Monday, October 5, 2009

Timepieces

A well-written mystery novel centers around the main event – a murder, in most cases. Murders, though, are not isolated events. They are almost always the result of a series of events, and they lead to another series of events. For instance, if one character is in line for a coveted promotion, a rival might want to do anything to prevent the character from getting that promotion. Those events would result in the murder. The murder itself then leads to the series of events related to its investigation. The way in which the author manipulates time while describing those events gives a good mystery its distinctive flavor.

Some authors take a more or less chronological approach; they use a linear progression of events. Those novels begin with an introduction to the victim and the other characters, including the murderer. Then, the murder occurs. Then, the novel focuses on the investigation of that murder. Several (but certainly not all) of the Ellery Queen novels use time in this linear way. For instance, in The Last Woman in his Life, Queen visits the very wealthy John Levering Benedict III. Also visiting are Benedict’s three beautiful ex-wives. Benedict is murdered one night, and Queen searches for the murderer among a group of possible suspects. In the novel, we get to meet Benedict and his guests, and we get the chance to get to know them a little before the murder occurs. Queen uses what he’s learned about them, as well as the other clues he finds, to figure out who Benedict’s murderer is. The same thing happens in The King is Dead, Calamity Town and The Roman Hat Mystery, among others. In all of those cases, the reader learns who the victim and the suspects are before the murder occurs.

Agatha Christie sometimes used this approach. In Evil Under the Sun, for instance, a group of people, including Hercule Poirot, are taking a holiday at Leathercomb Bay, off the Devon coast. When one of the guests, rich, beautiful Arlena Marshall, is murdered, Poirot and the local police investigate her death. The first part of the novel is focused on the various guests and their personalities and relationships. After the murder occurs, the emphasis is changed to the investigation.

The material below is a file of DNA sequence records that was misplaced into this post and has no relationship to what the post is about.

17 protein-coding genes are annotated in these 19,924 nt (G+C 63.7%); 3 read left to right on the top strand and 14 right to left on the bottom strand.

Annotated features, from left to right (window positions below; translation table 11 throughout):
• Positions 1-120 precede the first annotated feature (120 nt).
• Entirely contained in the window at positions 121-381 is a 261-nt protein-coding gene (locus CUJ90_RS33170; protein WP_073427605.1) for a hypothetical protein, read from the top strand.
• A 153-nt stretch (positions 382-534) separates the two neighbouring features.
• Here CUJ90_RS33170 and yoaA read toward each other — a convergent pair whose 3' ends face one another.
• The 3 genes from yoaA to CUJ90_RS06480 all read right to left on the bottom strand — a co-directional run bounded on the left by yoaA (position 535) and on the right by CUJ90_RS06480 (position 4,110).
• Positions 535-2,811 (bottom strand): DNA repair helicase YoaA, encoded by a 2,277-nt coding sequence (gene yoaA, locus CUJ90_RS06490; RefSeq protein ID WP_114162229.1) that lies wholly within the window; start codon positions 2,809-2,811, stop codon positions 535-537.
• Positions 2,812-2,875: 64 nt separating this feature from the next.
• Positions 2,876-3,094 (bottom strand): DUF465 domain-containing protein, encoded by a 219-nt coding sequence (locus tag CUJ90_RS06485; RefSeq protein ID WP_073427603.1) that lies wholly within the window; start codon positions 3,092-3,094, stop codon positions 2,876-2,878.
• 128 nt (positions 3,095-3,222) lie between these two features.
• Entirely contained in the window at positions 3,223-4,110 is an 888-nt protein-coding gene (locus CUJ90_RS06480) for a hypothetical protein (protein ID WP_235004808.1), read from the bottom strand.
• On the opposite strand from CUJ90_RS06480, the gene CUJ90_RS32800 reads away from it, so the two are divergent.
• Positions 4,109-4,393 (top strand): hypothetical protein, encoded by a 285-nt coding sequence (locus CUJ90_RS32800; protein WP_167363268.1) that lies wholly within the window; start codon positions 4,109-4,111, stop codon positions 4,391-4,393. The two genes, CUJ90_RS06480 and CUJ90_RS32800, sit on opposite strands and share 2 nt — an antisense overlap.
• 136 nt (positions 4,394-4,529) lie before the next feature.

The same thing happens in more modern novels, too. For instance, in Peter Robinson’s A Necessary End, Chief Inspector Banks is prepared for trouble when an anti-nuke demonstration takes place in the quiet town of Eastvale. At the end of the demonstration, a constable whose job was to help keep the peace is murdered. Banks and visiting C.I.D. Superintendent Burgess then uncover several town secrets (not to mention a few secrets the demonstrators are also keeping) as they investigate the murder. The novel begins with the preparation for the demonstration, and we then meet some of the other main characters before the investigation really gets underway.

This sort of linear approach to manipulating time has a lot of advantages. When it’s done well, it allows the reader to get to know the victim and other characters. That gives the reader the chance to match wits with the author and decide who’s committed the murder. That’s one reason I use this aproach in my own Joel Williams series.